The Race for Michigan’s Ninth
A snapshot of GOP troubles nationwide.


Henry Payne

Knollenberg is bitter about McCain’s retreat. Without the benefit of the senator’s visits to raise money — as well as the absence of McCain ads — Knollenberg fears Republican turnout will lag. When McCain’s ticket-mate, Sarah Palin, expressed regret at her own campaign’s surrender in Michigan, Knollenberg jumped at the chance to do an end-run on his own party’s nominee.

“My disappointment over Senator McCain’s decision to not campaign in Michigan was immediately overwhelmed by my excitement upon hearing of your desire to come back to our state,” wrote Knollenberg in an open letter to Palin this month. “Consider this a formal invitation to join me on the trail in Oakland County.”

Though demographic changes in the CD 9 have been anticipated for years — as Detroit’s black middle class emptied out into neighboring Oakland — political insiders here concede that demographics alone cannot explain what is happening in a district that seems poised to vote against its own pocketbook interests.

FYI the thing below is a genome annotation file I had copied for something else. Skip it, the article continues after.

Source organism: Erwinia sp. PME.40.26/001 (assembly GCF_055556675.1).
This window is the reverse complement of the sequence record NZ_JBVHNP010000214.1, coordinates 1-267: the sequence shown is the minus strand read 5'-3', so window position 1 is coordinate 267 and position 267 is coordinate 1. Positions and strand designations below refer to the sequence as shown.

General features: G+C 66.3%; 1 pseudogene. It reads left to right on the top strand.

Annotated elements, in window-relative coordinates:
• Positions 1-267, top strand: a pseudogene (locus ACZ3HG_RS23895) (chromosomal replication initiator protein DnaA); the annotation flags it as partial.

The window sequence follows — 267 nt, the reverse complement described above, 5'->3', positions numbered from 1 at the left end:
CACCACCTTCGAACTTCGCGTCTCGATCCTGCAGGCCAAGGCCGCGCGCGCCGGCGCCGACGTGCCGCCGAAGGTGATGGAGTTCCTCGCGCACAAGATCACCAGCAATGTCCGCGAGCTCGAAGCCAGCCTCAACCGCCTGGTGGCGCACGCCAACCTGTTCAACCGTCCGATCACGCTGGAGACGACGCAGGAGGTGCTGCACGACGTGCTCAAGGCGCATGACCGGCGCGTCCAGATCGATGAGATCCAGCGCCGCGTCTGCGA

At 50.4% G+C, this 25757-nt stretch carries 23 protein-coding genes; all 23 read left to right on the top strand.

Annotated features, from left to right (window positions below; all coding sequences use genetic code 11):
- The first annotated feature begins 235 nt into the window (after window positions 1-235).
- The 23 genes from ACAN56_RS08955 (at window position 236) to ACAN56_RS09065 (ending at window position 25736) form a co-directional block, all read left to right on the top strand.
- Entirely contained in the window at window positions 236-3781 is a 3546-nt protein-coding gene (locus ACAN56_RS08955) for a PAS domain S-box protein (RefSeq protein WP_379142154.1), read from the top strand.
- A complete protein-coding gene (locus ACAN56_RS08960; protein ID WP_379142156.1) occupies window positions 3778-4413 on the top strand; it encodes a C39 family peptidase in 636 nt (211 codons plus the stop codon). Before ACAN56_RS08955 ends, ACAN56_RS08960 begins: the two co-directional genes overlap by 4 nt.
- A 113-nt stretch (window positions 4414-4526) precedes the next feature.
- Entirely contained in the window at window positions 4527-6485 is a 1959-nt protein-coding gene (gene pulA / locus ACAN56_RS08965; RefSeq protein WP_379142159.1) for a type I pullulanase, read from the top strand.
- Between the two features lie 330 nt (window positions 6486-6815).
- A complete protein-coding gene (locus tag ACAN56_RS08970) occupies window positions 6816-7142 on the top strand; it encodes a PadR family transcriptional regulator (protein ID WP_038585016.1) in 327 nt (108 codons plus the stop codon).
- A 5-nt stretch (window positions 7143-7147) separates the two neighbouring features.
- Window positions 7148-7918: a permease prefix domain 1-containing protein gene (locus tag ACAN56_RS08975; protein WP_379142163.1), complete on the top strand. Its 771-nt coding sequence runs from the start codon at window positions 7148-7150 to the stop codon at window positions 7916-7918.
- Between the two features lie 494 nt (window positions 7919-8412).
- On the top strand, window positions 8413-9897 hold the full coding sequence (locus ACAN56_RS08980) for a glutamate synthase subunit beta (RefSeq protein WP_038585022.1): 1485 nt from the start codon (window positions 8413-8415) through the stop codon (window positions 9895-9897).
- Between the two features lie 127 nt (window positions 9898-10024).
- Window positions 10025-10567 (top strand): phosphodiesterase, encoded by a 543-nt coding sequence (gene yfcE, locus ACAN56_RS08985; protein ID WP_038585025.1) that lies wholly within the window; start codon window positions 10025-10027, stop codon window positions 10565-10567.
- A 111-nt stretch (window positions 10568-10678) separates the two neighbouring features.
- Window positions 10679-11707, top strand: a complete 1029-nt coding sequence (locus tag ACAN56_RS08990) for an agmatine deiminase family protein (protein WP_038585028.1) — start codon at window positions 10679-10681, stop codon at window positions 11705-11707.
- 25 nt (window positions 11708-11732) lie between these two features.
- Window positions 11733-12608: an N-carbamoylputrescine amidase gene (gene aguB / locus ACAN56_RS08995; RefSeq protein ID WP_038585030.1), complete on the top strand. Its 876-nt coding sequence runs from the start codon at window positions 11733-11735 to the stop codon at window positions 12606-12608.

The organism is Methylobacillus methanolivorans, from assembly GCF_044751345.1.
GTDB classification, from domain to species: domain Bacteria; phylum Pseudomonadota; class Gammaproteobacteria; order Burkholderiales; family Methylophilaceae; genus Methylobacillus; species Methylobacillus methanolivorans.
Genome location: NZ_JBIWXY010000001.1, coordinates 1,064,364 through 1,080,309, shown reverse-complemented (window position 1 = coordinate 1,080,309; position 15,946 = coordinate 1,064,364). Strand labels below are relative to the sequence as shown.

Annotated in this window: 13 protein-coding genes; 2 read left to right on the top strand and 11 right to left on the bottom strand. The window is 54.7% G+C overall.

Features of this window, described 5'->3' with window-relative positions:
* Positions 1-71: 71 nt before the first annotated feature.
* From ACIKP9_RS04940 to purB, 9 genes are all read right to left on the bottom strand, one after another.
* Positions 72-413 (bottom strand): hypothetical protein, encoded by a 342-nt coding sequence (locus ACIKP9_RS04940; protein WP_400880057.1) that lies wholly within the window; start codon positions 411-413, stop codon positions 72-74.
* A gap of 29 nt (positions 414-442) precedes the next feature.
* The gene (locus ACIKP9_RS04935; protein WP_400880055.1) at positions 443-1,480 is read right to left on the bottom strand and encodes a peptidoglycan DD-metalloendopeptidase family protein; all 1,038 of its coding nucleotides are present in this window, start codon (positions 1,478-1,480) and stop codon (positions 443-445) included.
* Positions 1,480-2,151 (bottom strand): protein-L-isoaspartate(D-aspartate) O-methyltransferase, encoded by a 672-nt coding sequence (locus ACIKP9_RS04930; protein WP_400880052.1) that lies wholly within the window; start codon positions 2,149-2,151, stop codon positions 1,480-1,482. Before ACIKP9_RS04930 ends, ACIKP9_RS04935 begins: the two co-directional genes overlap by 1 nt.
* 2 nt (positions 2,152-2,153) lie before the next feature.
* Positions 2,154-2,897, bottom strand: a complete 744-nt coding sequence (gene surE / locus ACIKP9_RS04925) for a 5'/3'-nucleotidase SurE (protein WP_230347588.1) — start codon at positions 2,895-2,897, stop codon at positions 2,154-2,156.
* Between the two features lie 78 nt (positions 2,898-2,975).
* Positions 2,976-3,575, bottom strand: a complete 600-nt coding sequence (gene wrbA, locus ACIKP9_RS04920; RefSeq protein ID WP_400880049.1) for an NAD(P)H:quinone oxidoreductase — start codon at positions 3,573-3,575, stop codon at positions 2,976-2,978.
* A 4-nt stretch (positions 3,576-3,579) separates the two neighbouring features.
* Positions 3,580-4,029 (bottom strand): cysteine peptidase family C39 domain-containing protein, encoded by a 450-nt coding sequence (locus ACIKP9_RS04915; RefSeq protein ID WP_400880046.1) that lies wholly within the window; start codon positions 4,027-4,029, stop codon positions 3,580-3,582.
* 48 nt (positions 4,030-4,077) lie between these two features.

This year appears to be a “change” election pure and simple. Just as stock markets often behave irrationally, in ways that bely economic fundamentals, this year’s Michigan electorate is being driven by a psychology of change — even if those change agents, by any reasonable assessment, will institute policies that are contrary to voter interests.

A recent Democrat-commissioned Grove Insight survey of likely voters in CD 9 found that 84 percent of respondents agreed with the statement: “things in this part of Michigan are off on the wrong track.”

Voters in a change mood, however, may be surprised to find that, come January, the tax-hiking, Fannie-friendly, auto-bashing candidates they elected were the ones who derailed the train in the first place.

– Henry Payne is a writer and editorial cartoonist for The Detroit News.